Silver Chips Online

Merry Krishnamas?

Celebrating Christmas as a Hindu

By Mehana Daftary, Editor-in-Chief
December 22, 2016
Iím a Hindu who also celebrates Christmas. Itís not as weird as it sounds; 81 percent of non-Christian Americans celebrate Christmas non-religiously. Everyone has their own Christmas traditions, just like my family. Every year, my family (all 50+ of us), travel to the same place and it is a lot of fun.

My parents started celebrating Christmas when they were kids. They were the only ones who didnít celebrate at their schools, and they felt left out. Their parents, my grandparents, began bringing home presents near Christmas. From that simple exchange of gifts, Christmas in my family has grown into a family tradition. It's one of the only times my huge family comes together.

As soon as 97.1 FM starts playing holiday music, itís the only station we play in the car. In the days leading up to Christmas, my family goes into a bit of a frenzy with decorating. We put up a tree, complete with my momís Redskins ornaments, and a collection of ones from Starbucks. We wind bright lights up the stairs and decorate the mantle with all of the red tinsel items we can find. All the while, Christmas carols, mixed with the occasional classic Bollywood song, blast in the background. And then there's the candles. This is my favorite part. Every Black Friday, my mom and I go out and get a ton of clearance candles from Bath and Body Works. This yearís scent: Cinnamon Caramel Swirl.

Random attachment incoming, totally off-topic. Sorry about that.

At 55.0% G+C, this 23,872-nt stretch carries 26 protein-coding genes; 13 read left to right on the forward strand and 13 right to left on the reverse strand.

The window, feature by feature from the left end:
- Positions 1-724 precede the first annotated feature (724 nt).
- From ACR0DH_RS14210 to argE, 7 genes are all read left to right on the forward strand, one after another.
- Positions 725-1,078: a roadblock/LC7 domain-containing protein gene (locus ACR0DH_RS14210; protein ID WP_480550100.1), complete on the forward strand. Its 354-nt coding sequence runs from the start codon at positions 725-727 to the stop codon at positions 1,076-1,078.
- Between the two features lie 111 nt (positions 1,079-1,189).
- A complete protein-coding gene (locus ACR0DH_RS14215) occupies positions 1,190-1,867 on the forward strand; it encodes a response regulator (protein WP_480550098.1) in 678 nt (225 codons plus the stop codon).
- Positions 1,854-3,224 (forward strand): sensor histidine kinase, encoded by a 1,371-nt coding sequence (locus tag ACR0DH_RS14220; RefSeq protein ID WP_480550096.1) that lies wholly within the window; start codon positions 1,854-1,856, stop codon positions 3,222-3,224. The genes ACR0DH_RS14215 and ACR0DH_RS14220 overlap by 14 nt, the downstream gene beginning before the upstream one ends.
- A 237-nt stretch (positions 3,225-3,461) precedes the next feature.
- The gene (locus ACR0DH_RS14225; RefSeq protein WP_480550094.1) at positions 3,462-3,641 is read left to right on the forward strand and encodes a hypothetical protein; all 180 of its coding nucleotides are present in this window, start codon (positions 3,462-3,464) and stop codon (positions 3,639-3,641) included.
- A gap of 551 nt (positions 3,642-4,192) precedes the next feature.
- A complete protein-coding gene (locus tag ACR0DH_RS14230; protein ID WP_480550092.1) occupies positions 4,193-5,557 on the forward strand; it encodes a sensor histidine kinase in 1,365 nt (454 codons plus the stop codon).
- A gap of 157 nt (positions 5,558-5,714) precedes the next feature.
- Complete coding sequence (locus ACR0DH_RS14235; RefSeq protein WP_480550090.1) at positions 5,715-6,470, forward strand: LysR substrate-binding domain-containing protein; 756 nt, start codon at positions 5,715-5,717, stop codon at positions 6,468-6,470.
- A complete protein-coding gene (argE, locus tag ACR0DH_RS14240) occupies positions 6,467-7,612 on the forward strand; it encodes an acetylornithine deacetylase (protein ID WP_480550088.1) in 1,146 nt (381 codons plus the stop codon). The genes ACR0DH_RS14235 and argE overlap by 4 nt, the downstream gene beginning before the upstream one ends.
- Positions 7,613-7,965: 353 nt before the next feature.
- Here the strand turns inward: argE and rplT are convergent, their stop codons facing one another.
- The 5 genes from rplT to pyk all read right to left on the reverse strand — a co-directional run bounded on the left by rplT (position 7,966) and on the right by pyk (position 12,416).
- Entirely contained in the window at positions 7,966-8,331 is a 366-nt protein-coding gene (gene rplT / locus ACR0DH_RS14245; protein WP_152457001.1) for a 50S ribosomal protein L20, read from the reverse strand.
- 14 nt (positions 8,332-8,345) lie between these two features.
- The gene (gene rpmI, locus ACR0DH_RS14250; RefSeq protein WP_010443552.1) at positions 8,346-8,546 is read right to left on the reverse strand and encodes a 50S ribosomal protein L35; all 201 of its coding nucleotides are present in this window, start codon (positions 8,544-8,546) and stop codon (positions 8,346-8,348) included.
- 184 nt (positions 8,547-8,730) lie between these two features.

On Christmas morning, I wake up to the smell of delicious food. My momís been cooking up a storm since 6 in the morning. By the time Iíve gathered enough energy to get out of my bed, itís almost lunchtime. As soon as my feet touch the floor, I know it's time to get down to business. We've got a whole house to clean because in just six hours, there will be 50 people scrambling around my house.

I spend the whole afternoon hanging with my mom in the kitchen. We sing along to every holiday song we know and before we know it, itís 2 oíclock and the food is ready. Sometimes we make Indian food, sometimes Mexican, sometimes Chinese. Whatever we make, it's always great because we get to share it with our family.

We spend hours watching cheesy Christmas and Bollywood movies and eating tons of cookies. Usually, we can't even wait until the cookies are baked and end up eating the raw dough. Thereís a fire burning this whole time, and my entire house smells like a giant cookie. By the evening, the food is being warmed up and it smells like heaven. I'm ready with my ugly Christmas sweater and Christmas tree earrings.

Before I know it, Iím surrounded by a horde of baby cousins who just have to open their presents right that second. The grandparents are usually watching Indian soap operas while we exchange gifts. It's always nice to see everyone smiling and so full of love. We follow with a Hindu prayer before eating. I sing and lead everyone in prayer. After dinner, everyone stays for a while longer and has dessert. Once they leave, we stay up late cleaning the house. I fall asleep that night completely content. I realize just how lucky I am to be able to celebrate Christmas with my lovely family.

Maybe the way I celebrate Christmas isnít traditional, but itís still got the Christmas spirit. Even as a Hindu, Christmas is the most wonderful time of the year. I can't imagine celebrating Christmas without laughter, loud Indian people and lots of love.